A poem arrives like a hand in the dark.
Who knows where inspiration comes from, and where it goes. I submit that even artists don’t — at least not yours truly. After something of a dry patch, where I began to refer to myself as an “ex-writer,” I find that I’m writing poetry, again: three new pieces I’m pleased with, actually, in the past three days — a feat I’ve not achieved in years, possibly decades.
Blogging — something that I swore up and down I’d never do — has, certainly, helped to kickstart my creativity. For one, it forced this old dog to learn new tricks, since I began posting on a social blockchain by the name of Steem, where I was paid in cryptocurrency. Also, one of the boons of joining a new community that thinks differently has been collaborating with other creative souls: visual artists who illustrated my writing as well as accomplished musicians who put my words to song, or transformed it into new art.
Inspired by this dynamic online platform and challenged by the new network of creative thinkers that I’ve become a part of, I find that I’m writing more and differently — so much so that I’ve begun to polish pieces I’ve posted on Steemit in order to include them as part of a forthcoming book of prose and poetry that I’m putting the finishing touches to, tentatively titled “Truths & Fictions.”
Ultimately, I think the mysterious creative process has something to do with humility, desperation even, and the intensity of the conversation we are having with ourselves. Then, there is the spiritual dimension to consider. As with life, perhaps, the fewer expectations we have of our art, the more fully we are able to surrender — admitting to ourselves that creativity is, ultimately, beyond our control — the more likely we are to be visited and helped by our muse.
In the wise words of the 13th-century Egyptian Sufi mystic Ibn Ata Allah, “If you want gifts to come your way, then perfect the spiritual poverty [al-faqr] you have.” Art, after all, is a product of authenticity. However artists might lie to themselves or others in their personal lives, art-making is involuntarily truth-telling. When we truly dare to lay our soul bare, we find that we are able to reach strangers; only what springs from the heart reaches the heart.
As an immigrant and a Muslim, I’m increasingly concerned with how to ease souls in these troubled times we live in. Mostly, poetry is the best answer that I have. Below, is a new poem that I hope might help remind us to keep hope alive.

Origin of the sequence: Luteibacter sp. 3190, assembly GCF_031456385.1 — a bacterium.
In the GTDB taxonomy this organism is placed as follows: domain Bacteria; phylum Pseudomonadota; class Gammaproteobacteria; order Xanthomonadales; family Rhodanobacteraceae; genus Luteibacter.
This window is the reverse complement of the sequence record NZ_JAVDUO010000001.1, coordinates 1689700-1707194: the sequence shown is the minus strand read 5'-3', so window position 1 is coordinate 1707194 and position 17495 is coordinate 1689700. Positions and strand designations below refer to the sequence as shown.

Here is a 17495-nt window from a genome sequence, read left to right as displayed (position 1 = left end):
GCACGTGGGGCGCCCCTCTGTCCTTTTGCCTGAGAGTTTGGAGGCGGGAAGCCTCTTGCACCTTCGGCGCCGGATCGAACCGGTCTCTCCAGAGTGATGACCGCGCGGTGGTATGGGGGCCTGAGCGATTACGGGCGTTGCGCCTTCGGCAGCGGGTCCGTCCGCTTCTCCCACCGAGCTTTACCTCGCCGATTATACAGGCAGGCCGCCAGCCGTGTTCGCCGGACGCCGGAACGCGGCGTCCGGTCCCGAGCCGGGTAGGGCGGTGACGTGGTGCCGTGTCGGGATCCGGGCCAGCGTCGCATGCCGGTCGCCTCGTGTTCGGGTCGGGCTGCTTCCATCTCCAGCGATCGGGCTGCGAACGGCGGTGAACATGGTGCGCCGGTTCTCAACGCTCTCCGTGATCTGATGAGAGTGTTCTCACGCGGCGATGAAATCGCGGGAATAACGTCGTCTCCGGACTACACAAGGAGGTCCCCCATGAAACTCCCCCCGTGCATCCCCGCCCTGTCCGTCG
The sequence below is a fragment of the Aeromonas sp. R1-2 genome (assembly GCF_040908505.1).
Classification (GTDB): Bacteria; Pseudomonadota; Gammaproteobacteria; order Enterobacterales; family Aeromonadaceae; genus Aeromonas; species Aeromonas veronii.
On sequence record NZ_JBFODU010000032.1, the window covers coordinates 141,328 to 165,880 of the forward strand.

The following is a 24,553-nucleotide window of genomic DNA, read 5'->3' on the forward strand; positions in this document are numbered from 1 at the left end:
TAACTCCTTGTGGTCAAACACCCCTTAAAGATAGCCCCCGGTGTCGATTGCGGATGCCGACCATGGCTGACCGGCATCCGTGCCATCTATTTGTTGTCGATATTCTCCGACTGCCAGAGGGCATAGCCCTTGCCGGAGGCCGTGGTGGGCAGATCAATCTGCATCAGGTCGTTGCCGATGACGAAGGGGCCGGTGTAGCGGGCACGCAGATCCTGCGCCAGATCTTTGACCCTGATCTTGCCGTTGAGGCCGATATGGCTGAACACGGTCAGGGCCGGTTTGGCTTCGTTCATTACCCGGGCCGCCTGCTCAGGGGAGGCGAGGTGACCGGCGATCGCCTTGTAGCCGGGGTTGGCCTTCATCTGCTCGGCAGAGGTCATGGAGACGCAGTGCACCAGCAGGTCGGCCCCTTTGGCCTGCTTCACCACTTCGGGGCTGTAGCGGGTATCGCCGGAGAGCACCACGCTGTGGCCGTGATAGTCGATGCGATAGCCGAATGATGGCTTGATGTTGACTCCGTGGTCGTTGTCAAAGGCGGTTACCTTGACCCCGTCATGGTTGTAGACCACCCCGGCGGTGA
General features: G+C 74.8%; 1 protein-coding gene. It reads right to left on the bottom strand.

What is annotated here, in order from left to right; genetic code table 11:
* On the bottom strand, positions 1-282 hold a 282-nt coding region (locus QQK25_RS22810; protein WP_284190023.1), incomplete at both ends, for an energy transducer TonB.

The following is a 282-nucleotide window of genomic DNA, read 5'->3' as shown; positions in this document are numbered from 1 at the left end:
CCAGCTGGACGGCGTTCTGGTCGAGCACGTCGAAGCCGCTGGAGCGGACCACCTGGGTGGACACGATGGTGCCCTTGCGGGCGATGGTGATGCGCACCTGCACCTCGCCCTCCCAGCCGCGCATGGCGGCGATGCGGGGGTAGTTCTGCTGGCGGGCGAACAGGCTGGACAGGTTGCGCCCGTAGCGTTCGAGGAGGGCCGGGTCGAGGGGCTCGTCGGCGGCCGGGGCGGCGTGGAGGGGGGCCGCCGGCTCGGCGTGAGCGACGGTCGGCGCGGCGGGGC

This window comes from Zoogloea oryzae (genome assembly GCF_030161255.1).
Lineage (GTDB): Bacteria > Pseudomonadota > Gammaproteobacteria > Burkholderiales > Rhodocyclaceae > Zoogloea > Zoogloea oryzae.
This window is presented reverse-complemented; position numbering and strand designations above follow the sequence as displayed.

Hope is a lighthouse
(or, at least, a lamppost)
someone must keep vigil
to illumine this possibility
In the dark, a poet will climb
narrow, unsteady stairs
to gaze past crashing waves
and sing us new horizons
Others, less far-sighted, might
be deceived by the encroaching night
mistake the black for lasting, but
not those entrusted with trimming wicks
Their tasks are more pressing—
winding clockworks, replenishing oil-
there is no time for despair
when tending to the Light.
The views expressed in this article are the author’s own and do not necessarily reflect Fair Observer’s editorial policy.
For more than 10 years, Fair Observer has been free, fair and independent. No billionaire owns us, no advertisers control us. We are a reader-supported nonprofit. Unlike many other publications, we keep our content free for readers regardless of where they live or whether they can afford to pay. We have no paywalls and no ads.
In the post-truth era of fake news, echo chambers and filter bubbles, we publish a plurality of perspectives from around the world. Anyone can publish with us, but everyone goes through a rigorous editorial process. So, you get fact-checked, well-reasoned content instead of noise.
We publish 2,500+ voices from 90+ countries. We also conduct education and training programs on subjects ranging from digital media and journalism to writing and critical thinking. This doesn’t come cheap. Servers, editors, trainers and web developers cost money. Please consider supporting us on a regular basis as a recurring donor or a sustaining member.